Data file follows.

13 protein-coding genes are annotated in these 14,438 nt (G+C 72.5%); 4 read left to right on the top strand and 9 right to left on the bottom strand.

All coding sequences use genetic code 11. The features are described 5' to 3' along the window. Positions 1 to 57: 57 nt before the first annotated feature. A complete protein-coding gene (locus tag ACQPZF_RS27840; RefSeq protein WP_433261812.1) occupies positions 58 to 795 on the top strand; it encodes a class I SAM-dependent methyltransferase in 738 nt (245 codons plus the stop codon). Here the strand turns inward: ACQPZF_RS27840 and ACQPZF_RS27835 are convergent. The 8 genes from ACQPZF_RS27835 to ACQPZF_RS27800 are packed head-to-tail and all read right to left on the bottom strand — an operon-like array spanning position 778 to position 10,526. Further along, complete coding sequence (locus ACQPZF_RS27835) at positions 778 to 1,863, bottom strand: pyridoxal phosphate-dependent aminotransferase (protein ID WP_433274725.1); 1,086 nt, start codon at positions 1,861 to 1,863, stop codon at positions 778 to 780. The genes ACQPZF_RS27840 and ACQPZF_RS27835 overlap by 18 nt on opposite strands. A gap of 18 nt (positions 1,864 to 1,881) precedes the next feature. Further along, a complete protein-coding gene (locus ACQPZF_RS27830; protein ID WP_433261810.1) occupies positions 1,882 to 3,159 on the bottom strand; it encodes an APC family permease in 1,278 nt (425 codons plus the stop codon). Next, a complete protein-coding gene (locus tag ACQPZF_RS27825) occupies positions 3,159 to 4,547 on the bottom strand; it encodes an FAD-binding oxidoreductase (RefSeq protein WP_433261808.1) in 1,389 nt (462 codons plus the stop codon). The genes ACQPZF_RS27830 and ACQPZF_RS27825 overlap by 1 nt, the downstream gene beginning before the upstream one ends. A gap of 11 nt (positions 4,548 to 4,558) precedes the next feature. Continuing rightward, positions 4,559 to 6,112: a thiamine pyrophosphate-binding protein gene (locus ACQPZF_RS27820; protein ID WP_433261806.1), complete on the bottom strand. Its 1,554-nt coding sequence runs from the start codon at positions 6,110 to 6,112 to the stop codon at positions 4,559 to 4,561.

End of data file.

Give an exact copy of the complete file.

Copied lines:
13 protein-coding genes are annotated in these 14,438 nt (G+C 72.5%); 4 read left to right on the top strand and 9 right to left on the bottom strand.

All coding sequences use genetic code 11. The features are described 5' to 3' along the window. Positions 1 to 57: 57 nt before the first annotated feature. A complete protein-coding gene (locus tag ACQPZF_RS27840; RefSeq protein WP_433261812.1) occupies positions 58 to 795 on the top strand; it encodes a class I SAM-dependent methyltransferase in 738 nt (245 codons plus the stop codon). Here the strand turns inward: ACQPZF_RS27840 and ACQPZF_RS27835 are convergent. The 8 genes from ACQPZF_RS27835 to ACQPZF_RS27800 are packed head-to-tail and all read right to left on the bottom strand — an operon-like array spanning position 778 to position 10,526. Further along, complete coding sequence (locus ACQPZF_RS27835) at positions 778 to 1,863, bottom strand: pyridoxal phosphate-dependent aminotransferase (protein ID WP_433274725.1); 1,086 nt, start codon at positions 1,861 to 1,863, stop codon at positions 778 to 780. The genes ACQPZF_RS27840 and ACQPZF_RS27835 overlap by 18 nt on opposite strands. A gap of 18 nt (positions 1,864 to 1,881) precedes the next feature. Further along, a complete protein-coding gene (locus ACQPZF_RS27830; protein ID WP_433261810.1) occupies positions 1,882 to 3,159 on the bottom strand; it encodes an APC family permease in 1,278 nt (425 codons plus the stop codon). Next, a complete protein-coding gene (locus tag ACQPZF_RS27825) occupies positions 3,159 to 4,547 on the bottom strand; it encodes an FAD-binding oxidoreductase (RefSeq protein WP_433261808.1) in 1,389 nt (462 codons plus the stop codon). The genes ACQPZF_RS27830 and ACQPZF_RS27825 overlap by 1 nt, the downstream gene beginning before the upstream one ends. A gap of 11 nt (positions 4,548 to 4,558) precedes the next feature. Continuing rightward, positions 4,559 to 6,112: a thiamine pyrophosphate-binding protein gene (locus ACQPZF_RS27820; protein ID WP_433261806.1), complete on the bottom strand. Its 1,554-nt coding sequence runs from the start codon at positions 6,110 to 6,112 to the stop codon at positions 4,559 to 4,561.